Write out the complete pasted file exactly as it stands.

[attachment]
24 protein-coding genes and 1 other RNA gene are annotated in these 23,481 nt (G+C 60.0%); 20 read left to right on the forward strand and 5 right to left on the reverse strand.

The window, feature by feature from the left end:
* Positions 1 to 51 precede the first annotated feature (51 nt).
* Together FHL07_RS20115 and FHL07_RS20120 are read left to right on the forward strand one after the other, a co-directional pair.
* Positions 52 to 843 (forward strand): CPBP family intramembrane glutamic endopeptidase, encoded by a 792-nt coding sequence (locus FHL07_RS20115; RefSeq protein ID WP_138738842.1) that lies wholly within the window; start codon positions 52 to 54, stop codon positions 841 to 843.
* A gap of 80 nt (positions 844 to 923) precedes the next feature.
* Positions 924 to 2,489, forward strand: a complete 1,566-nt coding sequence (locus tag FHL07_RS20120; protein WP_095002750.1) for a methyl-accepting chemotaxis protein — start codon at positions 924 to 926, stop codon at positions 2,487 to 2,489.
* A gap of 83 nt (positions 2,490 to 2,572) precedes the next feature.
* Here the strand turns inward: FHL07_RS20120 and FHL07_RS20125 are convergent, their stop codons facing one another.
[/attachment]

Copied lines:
24 protein-coding genes and 1 other RNA gene are annotated in these 23,481 nt (G+C 60.0%); 20 read left to right on the forward strand and 5 right to left on the reverse strand.

The window, feature by feature from the left end:
* Positions 1 to 51 precede the first annotated feature (51 nt).
* Together FHL07_RS20115 and FHL07_RS20120 are read left to right on the forward strand one after the other, a co-directional pair.
* Positions 52 to 843 (forward strand): CPBP family intramembrane glutamic endopeptidase, encoded by a 792-nt coding sequence (locus FHL07_RS20115; RefSeq protein ID WP_138738842.1) that lies wholly within the window; start codon positions 52 to 54, stop codon positions 841 to 843.
* A gap of 80 nt (positions 844 to 923) precedes the next feature.
* Positions 924 to 2,489, forward strand: a complete 1,566-nt coding sequence (locus tag FHL07_RS20120; protein WP_095002750.1) for a methyl-accepting chemotaxis protein — start codon at positions 924 to 926, stop codon at positions 2,487 to 2,489.
* A gap of 83 nt (positions 2,490 to 2,572) precedes the next feature.
* Here the strand turns inward: FHL07_RS20120 and FHL07_RS20125 are convergent, their stop codons facing one another.